It will be: C = c x m
“C” is the heat capacity of the material
“c” is the specific heat of the material
“m” is the mass of the material
A wall surface of the MK2 system of 1.00 m2 is then studied, without considering the effect of the connectors. For the materials used in the MK2 system, the following table is obtained
|c (Kcal/kg °c)||m (Kg/m3)||V (m3)||C (Kcal/ °c)|
The table below considers the variation in the heating capacity of the wall caused by the inclusion of the effect of the 80 connectors:
|c (Kcal/kg °c)||m (Kg/m3)||V (m3)||C (Kcal/ °c)|
The result is that the connectors have an effect of 0.29 % on the heat capacity of the wall, which is practically negligible.
The thermal transmittance U is the measure of the heat that flows per unit of time and surface transferred through a construction system formed by one or more layers of material, with parallel flat faces, when there is a thermal gradient of 1°C (or 1K) of temperature between the two environments that it separates.
It will be: U = 1 / Rt = 1/(Rsi+R1+…+Rn+Rse)
“Rt” is the Total Thermal Resistance (m2-K/W)
“Rsi” is the Indoor Surface Thermal Resistance (m2-K/W)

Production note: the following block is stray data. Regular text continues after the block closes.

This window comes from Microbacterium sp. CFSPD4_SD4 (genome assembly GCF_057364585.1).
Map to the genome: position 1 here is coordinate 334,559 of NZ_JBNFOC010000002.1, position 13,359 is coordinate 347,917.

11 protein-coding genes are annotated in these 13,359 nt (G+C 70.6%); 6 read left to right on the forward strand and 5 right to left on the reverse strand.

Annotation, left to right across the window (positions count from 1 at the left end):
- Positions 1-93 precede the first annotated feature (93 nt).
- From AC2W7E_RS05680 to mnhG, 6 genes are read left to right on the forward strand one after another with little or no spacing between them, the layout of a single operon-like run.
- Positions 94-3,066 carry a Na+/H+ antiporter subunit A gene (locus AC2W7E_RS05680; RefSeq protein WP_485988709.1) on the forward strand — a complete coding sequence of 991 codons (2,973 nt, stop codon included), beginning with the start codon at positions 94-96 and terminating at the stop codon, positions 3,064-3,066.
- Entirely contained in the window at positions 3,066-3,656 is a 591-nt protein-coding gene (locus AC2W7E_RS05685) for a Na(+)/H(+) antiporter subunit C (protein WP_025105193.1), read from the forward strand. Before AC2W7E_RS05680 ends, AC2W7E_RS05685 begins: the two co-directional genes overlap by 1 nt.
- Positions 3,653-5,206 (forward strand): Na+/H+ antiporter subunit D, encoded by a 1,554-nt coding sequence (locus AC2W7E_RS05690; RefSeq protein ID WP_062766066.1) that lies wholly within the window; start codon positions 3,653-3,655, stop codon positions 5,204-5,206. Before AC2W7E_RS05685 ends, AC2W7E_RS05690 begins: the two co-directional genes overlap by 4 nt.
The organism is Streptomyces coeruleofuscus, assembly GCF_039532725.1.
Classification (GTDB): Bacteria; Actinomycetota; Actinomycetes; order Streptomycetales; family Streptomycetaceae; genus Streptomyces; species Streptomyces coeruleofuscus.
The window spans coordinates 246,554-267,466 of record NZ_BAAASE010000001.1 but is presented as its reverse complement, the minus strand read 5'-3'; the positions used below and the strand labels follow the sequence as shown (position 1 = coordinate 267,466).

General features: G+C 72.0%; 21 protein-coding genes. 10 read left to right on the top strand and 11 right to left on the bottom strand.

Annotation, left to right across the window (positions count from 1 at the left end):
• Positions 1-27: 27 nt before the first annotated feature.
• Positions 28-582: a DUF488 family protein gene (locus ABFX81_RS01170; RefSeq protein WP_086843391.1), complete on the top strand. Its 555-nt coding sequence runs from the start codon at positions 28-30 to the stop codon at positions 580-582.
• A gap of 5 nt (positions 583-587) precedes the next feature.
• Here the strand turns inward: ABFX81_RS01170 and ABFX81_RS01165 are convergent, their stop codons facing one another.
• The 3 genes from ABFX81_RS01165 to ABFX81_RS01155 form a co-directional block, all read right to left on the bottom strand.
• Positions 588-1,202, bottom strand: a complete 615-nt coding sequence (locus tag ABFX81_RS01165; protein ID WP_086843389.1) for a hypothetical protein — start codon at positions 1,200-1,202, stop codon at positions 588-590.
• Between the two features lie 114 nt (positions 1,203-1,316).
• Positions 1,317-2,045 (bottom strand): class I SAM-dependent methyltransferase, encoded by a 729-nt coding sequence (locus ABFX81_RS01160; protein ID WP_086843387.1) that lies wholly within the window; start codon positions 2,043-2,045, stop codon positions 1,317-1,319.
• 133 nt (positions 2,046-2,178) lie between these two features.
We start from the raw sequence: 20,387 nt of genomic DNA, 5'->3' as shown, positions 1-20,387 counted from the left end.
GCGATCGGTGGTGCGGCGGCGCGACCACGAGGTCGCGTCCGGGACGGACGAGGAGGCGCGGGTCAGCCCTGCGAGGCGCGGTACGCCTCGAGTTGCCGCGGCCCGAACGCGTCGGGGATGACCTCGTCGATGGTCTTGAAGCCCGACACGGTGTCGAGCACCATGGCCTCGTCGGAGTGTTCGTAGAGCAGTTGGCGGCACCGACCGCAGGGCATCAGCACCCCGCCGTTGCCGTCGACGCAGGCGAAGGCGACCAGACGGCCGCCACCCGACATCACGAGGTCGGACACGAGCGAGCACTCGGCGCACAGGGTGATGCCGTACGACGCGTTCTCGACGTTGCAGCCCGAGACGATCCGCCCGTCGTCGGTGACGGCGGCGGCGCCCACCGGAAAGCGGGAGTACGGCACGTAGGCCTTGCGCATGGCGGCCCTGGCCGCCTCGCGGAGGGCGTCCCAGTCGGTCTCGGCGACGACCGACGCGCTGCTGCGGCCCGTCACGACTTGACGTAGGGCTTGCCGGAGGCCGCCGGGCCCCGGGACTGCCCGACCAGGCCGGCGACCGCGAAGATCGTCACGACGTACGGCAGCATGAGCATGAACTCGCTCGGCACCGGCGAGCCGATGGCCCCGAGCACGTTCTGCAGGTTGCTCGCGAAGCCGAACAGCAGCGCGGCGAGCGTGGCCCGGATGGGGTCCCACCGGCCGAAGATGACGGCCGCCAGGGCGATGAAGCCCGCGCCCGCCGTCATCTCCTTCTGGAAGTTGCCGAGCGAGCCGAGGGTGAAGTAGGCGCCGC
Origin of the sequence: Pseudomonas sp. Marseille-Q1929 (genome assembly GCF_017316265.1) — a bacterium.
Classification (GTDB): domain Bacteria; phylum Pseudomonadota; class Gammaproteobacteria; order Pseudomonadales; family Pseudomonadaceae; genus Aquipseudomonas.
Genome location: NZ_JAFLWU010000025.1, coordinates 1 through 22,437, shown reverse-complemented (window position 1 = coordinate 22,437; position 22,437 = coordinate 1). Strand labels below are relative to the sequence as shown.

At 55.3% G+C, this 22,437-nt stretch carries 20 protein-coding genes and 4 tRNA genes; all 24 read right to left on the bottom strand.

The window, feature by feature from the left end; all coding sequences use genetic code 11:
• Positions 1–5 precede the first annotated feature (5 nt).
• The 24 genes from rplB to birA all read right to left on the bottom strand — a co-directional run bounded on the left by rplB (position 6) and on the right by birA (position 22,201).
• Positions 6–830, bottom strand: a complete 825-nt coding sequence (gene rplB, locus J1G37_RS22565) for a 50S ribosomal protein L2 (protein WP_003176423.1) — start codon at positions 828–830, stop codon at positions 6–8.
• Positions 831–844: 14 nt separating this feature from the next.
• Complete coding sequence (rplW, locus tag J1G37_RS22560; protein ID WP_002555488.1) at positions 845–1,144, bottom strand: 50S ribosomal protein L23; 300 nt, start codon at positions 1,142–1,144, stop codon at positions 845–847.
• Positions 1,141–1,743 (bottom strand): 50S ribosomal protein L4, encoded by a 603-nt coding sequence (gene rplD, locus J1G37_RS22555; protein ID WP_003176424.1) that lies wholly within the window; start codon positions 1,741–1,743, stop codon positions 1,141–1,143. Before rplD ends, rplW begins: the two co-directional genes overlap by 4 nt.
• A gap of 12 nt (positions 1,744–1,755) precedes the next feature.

“Rj” is the Surface Thermal Resistance of each layer (m2-K/W)
Rj= λj/ej where “λj” is the Thermal Conductivity of the material (W/K*m) and “ex” is the thickness of each layer (m)
“Rse” is the Outer Surface Thermal Resistance (m2-K/W)
As in the previous section, the influence of the connectors will be assessed by comparing the transmittance value in an MK2 PN 140 wall without considering the effect of the connectors with one in which their effects are taken into account.
|Thickness (m)||λ (W/K*m)||R (m2·K/W)|
|Concrete Outer Layer||0,035||1,8||0,019|
|Concrete Interior Layer||0,035||1,8||0,019|
|Transmitancia “U”||0,263 W/m2·K|
At the points of the connectors, it will be obtained:
|Espesor (m)||λ (W/K*m)||R (m2·K/W)|
|Concrete Outer Layer||0,025||1,8||0,0139|
|Concrete Interior Layer||0,025||1,8||0,0139|
|Transmitancia “U”||4,98 W/m2·K|
It should be remembered that this high transmittance value is obtained in points of 3 mm diameter far apart from each other. To evaluate the effect of this transmittance per m2 of wall, an average thermal transmittance per m2 is assessed:
The surface of the connectors in each m2 is 80 x 0.07068 = 5.65 cm2
The enclosure area, per m2, that does not contain connectors will be:
100 cm x 100 cm – 5,65 cm2 = 9.994,35 cm2
To calculate an average transmittance, we’ll have
(9.994,35 x 0,263 + 5,65 x 4,98) /10.000= 0,266 W/m2-K
The difference between the transmittance value with and without the effect of the connectors is 0.003 W/m2-K, a very small value, also in this case.
The conclusion is that, due to their low impact on the properties of the facing from the point of view of heat capacity and from the point of view of thermal transmittance, the connectors do not represent a significant reduction in the insulation capacity of the system and cannot, in any case, be considered as a thermal bridge.